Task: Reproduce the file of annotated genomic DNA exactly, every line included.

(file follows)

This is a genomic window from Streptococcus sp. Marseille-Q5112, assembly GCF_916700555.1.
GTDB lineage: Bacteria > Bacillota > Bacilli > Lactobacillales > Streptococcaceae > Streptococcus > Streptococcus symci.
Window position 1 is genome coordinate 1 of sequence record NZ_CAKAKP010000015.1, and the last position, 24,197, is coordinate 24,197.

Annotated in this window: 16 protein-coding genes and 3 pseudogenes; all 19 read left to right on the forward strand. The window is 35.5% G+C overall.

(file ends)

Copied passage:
This is a genomic window from Streptococcus sp. Marseille-Q5112, assembly GCF_916700555.1.
GTDB lineage: Bacteria > Bacillota > Bacilli > Lactobacillales > Streptococcaceae > Streptococcus > Streptococcus symci.
Window position 1 is genome coordinate 1 of sequence record NZ_CAKAKP010000015.1, and the last position, 24,197, is coordinate 24,197.

Annotated in this window: 16 protein-coding genes and 3 pseudogenes; all 19 read left to right on the forward strand. The window is 35.5% G+C overall.